With its award-winning faculty, diverse range of specialized internships, and innovative curriculum, Southern Connecticut State University has a long history of providing excellence in social work. In 2018, the university strengthened its commitment to training leaders in the field by adding a Doctorate in Social Work (DSW) degree, making it the only campus in the Connecticut State Colleges & Universities (CSCU) System, and the only institution in New England, to offer a Bachelor of Social Work (BSW) degree, Master of Social Work (MSW) degree, and DSW.
Social work can be a fulfilling field for those who enjoy helping others. It offers practitioners the opportunity to pursue different fields of interest, from mental health to rehabilitation, and to serve a broad base of society, whether it’s in a private or public capacity. There’s a real need for social work professionals: According to the U.S. Bureau of Labor Statistics, “employment of community and social service occupations is projected to grow 14 percent from 2016 to 2026, faster than the average for all occupations.”
“Social work often appeals to someone who has the desire to help others because they themselves have been helped,” says Diane Michaelsen, director of field education and MSW admissions, Department of Social Work, at Southern. “In the program it’s about teaching students how to look at people in their own environments and to ask, ‘What’s getting in the way of their successful functioning?’”
The BSW prepares students for entry-level work in agencies such as child welfare, elementary/secondary schools, hospice, and community action agencies. Students in the MSW program choose from one of four fields of practice: children and families, elders and families, mental health and substance use, and social work in school setting. MSW graduates are prepared for clinical social work in a specialized field and for applying for the State of Connecticut LMSW Licensure Examination.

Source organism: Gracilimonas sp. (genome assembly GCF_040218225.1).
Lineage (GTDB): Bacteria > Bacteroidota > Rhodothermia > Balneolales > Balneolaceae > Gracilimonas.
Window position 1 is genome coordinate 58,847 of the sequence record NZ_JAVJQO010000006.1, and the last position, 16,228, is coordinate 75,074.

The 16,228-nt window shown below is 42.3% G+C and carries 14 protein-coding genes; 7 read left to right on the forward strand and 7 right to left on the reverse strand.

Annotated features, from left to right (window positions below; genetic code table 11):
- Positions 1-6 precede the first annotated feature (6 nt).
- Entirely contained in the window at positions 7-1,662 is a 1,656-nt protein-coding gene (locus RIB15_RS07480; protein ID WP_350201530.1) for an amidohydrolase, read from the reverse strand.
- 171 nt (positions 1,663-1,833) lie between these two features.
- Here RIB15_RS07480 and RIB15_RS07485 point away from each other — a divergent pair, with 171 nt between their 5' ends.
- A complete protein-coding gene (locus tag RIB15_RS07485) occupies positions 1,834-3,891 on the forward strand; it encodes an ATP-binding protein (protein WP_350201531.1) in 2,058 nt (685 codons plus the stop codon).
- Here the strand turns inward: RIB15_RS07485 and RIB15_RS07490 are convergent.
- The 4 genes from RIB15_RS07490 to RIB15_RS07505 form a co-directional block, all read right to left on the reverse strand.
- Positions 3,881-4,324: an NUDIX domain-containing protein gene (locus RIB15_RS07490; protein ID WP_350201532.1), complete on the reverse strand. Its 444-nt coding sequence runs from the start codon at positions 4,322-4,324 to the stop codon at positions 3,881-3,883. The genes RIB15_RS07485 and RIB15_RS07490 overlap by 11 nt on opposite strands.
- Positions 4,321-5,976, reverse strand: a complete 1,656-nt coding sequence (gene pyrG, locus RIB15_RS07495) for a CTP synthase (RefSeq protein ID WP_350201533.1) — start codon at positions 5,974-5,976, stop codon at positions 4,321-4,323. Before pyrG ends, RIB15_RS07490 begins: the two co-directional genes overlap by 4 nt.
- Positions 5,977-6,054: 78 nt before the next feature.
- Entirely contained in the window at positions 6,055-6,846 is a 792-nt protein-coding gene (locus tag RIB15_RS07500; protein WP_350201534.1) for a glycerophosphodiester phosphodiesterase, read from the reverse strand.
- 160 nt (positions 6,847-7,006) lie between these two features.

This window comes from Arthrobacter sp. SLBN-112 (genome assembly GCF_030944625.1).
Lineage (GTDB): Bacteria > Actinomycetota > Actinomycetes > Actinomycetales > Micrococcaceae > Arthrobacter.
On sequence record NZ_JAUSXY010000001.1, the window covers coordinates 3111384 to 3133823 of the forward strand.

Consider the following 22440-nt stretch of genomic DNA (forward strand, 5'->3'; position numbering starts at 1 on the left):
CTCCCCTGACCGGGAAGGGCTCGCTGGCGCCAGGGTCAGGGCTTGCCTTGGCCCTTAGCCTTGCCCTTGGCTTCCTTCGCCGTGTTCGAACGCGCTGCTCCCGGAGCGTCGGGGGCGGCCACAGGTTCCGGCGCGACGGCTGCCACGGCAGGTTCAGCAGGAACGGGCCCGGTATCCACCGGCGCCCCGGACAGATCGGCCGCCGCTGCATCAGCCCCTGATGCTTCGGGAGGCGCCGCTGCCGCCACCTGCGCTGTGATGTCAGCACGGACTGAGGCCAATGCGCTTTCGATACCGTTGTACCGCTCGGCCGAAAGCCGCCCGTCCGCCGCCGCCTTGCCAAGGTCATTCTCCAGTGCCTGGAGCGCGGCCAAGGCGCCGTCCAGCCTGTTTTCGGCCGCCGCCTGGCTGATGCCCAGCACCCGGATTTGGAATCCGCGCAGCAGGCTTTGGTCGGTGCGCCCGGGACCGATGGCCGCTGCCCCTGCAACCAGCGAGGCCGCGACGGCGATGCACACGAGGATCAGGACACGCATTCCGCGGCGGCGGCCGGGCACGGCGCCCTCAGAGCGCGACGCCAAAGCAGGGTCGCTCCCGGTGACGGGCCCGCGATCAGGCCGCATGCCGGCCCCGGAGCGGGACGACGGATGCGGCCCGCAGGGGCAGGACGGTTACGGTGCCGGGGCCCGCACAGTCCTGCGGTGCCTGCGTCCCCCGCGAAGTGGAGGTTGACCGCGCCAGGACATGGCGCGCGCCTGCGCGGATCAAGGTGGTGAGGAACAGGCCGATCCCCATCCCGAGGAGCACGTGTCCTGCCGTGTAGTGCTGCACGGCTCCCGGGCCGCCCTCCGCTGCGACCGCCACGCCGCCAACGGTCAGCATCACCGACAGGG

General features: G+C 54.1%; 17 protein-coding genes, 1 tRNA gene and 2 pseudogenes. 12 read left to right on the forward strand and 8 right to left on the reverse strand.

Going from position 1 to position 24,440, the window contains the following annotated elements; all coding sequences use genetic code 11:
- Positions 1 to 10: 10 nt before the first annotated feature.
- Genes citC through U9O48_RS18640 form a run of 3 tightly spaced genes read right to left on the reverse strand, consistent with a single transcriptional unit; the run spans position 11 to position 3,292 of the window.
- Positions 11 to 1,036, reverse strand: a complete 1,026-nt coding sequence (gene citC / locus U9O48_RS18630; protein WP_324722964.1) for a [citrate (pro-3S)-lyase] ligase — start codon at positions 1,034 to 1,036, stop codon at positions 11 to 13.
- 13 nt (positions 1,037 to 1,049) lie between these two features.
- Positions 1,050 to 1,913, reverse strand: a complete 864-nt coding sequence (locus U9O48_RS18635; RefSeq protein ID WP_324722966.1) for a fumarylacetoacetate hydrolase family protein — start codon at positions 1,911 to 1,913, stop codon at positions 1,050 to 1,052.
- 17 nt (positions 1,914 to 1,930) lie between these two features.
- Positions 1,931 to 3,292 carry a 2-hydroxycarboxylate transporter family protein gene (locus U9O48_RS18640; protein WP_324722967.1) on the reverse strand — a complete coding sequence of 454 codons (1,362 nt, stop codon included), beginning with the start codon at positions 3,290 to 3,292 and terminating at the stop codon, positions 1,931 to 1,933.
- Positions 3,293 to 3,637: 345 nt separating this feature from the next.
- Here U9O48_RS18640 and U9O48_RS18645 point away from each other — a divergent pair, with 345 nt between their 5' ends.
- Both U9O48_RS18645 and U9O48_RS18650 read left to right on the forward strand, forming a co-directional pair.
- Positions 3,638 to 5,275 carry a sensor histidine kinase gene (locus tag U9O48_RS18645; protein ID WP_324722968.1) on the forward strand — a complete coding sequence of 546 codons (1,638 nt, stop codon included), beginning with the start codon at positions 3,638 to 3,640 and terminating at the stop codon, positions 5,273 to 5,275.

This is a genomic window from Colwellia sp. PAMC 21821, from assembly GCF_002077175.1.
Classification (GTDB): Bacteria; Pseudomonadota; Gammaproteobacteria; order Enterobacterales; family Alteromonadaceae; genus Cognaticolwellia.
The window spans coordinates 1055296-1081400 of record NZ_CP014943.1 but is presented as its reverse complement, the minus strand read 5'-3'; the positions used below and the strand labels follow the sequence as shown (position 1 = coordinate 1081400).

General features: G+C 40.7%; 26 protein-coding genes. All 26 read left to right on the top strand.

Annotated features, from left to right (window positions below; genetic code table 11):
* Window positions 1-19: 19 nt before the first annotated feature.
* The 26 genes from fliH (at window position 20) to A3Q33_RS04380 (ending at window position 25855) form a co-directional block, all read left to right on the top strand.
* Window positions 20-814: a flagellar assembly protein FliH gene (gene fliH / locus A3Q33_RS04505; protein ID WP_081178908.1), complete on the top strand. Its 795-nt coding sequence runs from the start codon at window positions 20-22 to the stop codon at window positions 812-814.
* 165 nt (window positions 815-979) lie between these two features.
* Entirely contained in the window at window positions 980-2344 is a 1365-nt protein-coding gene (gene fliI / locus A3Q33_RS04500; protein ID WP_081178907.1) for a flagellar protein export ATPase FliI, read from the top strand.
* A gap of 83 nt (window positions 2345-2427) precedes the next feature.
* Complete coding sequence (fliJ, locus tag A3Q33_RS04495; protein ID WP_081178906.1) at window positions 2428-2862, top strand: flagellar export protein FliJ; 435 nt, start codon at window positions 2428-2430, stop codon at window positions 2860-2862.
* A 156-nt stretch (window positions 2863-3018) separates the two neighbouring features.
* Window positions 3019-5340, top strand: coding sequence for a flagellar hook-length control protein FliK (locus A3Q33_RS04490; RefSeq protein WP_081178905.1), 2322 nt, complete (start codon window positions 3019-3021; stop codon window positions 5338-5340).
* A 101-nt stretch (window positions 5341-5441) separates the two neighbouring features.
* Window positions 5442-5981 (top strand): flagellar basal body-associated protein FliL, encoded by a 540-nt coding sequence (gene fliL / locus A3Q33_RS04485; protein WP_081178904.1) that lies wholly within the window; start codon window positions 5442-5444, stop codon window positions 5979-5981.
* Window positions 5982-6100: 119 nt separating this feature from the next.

Both BSW and MSW students gain important experience in a field practicum, the cornerstone of a social work education. For BSW students, the practicum consists of a year-long, 400-hour on-site internship; for MSW, the practicum requires 1,100 hours. The internship is with an agency-based field instructor.
Field practice opportunities exist in more than 200 agencies throughout Connecticut, including Cornell Scott, a community healthcare agency; New Haven schools; Adelbrook, a residential, educational, and community-based treatment program for children and young adults; and Klingburg Family Centers, an agency providing group care, special education, and more.
“The field placement helps immensely with job placement,” Michaelsen says. “Thirty to 35 percent of graduates will be employed prior to graduation. Eighty to 90 percent will be employed before the summer is over. This has held true for several years in a row.”
The DSW, new in 2018, prepares experienced social workers for leadership in agency or academic settings. Strictly online and in a three-year, part-time format, the degree caters to the needs of working professionals. Students visit campus just once annually, for a five-day residency. Students also take part in an externship based on their main focus.
“We’re the only DSW program that offers externships,” says Michaelsen.
The 180-hour externship is self-designed and conducted with a mentor. Students in the DSW program can select from three externship areas: teaching, leadership and management, and clinical.
“Students whose main interest is education will be mentored by a master teacher and learn how to develop syllabi and deliver lesson plans through co-teaching and supervised adjunct teaching,” says Mary Acri, associate professor, Department of Social Work. “Leadership and management students will be mentored by a senior agency administrator like a CEO, CFO, clinical director or project director of state agency or a private non-profit. Those whose main interest is advancing a particular clinical method will be mentored by a master clinician in their chosen area.”
Regardless of which social work degree students choose, they oftentimes will find that their mentor is a Southern alum or an adjunct faculty member.
“Southern’s graduates are really loyal,” says Michaelsen. “Because of their own positive experiences, a lot of our students feel compelled to give back to Southern and to mentor.”